Tattoo culture, once the playground of bikers, miscreants and other ne’er-do-wells, has blossomed into a mainstream phenomenon with soccer moms now just as likely to stroll through an ink shop’s doors as a thick-skinned iron worker.
The content of tattoos seems also to have evolved. Where once people proudly displayed skulls, scantily clad women riding bareback astride fire-breathing dragons and other fearsome/disturbing images, people now sport images that conjure childhood memories (favorite toys), hobbies (knitting needles) and even preferred brands and products.
Whatever your personal thoughts about the permanent body art trend, the intersection of tattoo culture and advertising — “tatvertising” (yes, they really call it that) — poses some interesting issues for consumer-oriented companies from a marketing perspective.
Recently, a tanning salon presented a young lady (and former reality TV “star”) with free tanning for life in exchange for having the company’s logo tattooed on her leg. It’s hard to say exactly what the ROI will be for the tanning company in terms of real-life viewers reached with that logo placement, but that’s not really the point, is it?
The news story of the branded leg reached far and wide, landing on a number of news sites’ front pages, generating thousands of comments and garnering the company more sets of eyes, water cooler conversations and overall publicity than the company could ever buy. All of that came just from letting one person use a single tanning bed for free. That ROI’s not looking too bad after all!
Other examples abound. A real estate company offered its own employees a 15-percent salary increase for getting the company’s logo tattooed on their body (the employer also paid for the tattoos). On the other end of the branding iron, there are people who actively seek out companies willing to exchange cold, hard cash for body space on a temporary basis — usually somewhere on their face. (As an aside, we would strongly recommend that psychiatric counseling professionals take these people up on their offers, preferably on a quid pro quo basis).
But, here’s the rub – getting a tattoo is not (or at least shouldn’t be) a decision that someone makes lightly. Just ask anyone with a tattoo they regret — the guy who got Mitt Romney’s presidential campaign logo tattooed on his face, for example.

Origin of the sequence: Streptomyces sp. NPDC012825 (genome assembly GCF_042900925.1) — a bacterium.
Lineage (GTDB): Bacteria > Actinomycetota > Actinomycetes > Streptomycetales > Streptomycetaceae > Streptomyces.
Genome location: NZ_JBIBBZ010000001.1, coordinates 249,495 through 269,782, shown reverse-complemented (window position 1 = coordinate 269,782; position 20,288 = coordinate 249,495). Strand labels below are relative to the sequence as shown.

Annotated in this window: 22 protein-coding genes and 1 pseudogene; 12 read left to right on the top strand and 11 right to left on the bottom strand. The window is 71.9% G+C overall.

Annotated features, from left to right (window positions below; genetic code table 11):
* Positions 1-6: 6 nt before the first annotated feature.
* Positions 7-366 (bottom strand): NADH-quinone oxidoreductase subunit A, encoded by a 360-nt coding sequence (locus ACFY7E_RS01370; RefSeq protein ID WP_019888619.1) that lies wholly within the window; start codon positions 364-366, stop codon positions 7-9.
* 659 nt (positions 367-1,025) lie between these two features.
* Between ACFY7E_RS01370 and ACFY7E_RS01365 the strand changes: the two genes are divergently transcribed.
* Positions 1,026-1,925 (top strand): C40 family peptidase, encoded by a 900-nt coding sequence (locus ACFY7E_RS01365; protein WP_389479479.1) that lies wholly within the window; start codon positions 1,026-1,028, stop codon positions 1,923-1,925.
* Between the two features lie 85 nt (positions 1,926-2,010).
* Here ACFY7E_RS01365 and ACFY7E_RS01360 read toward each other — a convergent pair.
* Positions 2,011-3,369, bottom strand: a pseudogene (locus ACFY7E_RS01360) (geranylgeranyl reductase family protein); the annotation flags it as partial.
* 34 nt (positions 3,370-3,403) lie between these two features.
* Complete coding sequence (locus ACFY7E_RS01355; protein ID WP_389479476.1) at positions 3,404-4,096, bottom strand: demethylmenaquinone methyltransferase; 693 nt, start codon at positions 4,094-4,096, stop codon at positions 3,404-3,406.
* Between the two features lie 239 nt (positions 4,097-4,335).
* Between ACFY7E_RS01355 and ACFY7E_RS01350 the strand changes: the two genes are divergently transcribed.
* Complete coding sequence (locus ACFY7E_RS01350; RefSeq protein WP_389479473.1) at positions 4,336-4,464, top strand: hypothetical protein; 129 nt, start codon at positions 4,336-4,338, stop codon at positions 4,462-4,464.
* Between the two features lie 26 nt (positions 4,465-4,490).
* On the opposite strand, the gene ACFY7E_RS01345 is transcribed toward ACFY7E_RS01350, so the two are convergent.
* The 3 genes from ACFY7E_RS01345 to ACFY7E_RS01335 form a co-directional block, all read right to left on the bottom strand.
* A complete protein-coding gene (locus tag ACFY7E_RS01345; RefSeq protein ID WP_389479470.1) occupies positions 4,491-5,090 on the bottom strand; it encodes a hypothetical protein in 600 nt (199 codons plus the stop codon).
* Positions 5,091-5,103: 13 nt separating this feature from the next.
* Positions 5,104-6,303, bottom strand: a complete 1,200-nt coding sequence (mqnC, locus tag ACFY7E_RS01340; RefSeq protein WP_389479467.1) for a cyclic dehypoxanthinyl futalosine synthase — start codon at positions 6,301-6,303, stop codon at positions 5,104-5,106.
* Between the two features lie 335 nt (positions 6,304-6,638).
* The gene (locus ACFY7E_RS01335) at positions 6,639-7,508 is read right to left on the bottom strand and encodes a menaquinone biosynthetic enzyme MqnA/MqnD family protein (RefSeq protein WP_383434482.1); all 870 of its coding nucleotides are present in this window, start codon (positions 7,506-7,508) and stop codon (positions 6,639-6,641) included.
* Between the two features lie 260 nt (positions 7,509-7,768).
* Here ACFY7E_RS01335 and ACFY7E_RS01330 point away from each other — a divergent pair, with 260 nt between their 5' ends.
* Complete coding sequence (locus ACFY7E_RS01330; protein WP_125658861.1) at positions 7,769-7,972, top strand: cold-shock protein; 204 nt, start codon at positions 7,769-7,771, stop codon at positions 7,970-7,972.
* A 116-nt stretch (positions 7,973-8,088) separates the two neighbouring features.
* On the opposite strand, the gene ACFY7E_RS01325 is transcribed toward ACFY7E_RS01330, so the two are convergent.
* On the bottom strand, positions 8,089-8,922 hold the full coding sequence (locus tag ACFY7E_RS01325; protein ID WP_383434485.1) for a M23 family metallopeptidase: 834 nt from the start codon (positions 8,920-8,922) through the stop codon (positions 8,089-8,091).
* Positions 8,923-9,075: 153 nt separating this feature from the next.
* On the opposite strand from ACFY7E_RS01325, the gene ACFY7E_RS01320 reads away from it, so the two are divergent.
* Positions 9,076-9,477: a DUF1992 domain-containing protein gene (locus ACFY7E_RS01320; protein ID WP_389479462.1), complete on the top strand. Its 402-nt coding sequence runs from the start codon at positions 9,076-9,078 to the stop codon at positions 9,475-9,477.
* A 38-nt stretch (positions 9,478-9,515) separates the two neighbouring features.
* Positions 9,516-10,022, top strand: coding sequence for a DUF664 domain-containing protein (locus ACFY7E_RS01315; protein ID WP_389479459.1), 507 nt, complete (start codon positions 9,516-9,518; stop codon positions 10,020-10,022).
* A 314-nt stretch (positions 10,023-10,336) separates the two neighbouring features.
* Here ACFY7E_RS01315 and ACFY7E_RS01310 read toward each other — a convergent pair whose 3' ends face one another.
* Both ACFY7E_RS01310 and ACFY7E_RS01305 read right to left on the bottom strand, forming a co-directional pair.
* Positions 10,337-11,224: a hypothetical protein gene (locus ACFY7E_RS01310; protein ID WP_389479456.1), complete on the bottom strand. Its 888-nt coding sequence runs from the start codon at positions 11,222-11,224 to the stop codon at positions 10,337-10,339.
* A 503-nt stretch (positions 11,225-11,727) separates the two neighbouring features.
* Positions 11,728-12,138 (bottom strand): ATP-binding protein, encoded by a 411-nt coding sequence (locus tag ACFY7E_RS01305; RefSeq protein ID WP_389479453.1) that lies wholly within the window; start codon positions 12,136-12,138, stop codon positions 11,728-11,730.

Just as importantly, a tattoo is supposed to mean something and have a personal relevance to the bearer. Whether a tanning salon meets that criteria for the young lady is up for debate – maybe the litmus test is whether she would have gotten the tattoo without the offer.
And that’s where things get interesting. At EPIC Creative®, we’ve seen multiple examples of individuals getting tattoos of our clients’ brand imagery. This isn’t tatvertising. These are people for whom a brand has a strong meaning. These individuals go out on their own and, with no ulterior motives beyond simple brand loyalty, get a permanent expression of their devotion to a particular company and its products. There’s no offer or exchange of products or services to taint the significance or meaning in the act. And although we’re more than happy to showcase that level of fan devotion on a client’s Facebook page or through other social media outlets, these acts will not and were not designed to garner the type of publicity that tatvertising peddles.
Now, there’s no denying the ROI value to a company if their tatvertising efforts pay off in the form of national media coverage. That kind of coverage is far from guaranteed, however, and ROI isn’t the only factor that needs to be considered when evaluating whether to engage in a gimmicky campaign like tatvertising. At EPIC, we help our clients successfully steer clear of the potholes at the sometimes poorly lit intersection of marketing and ethics.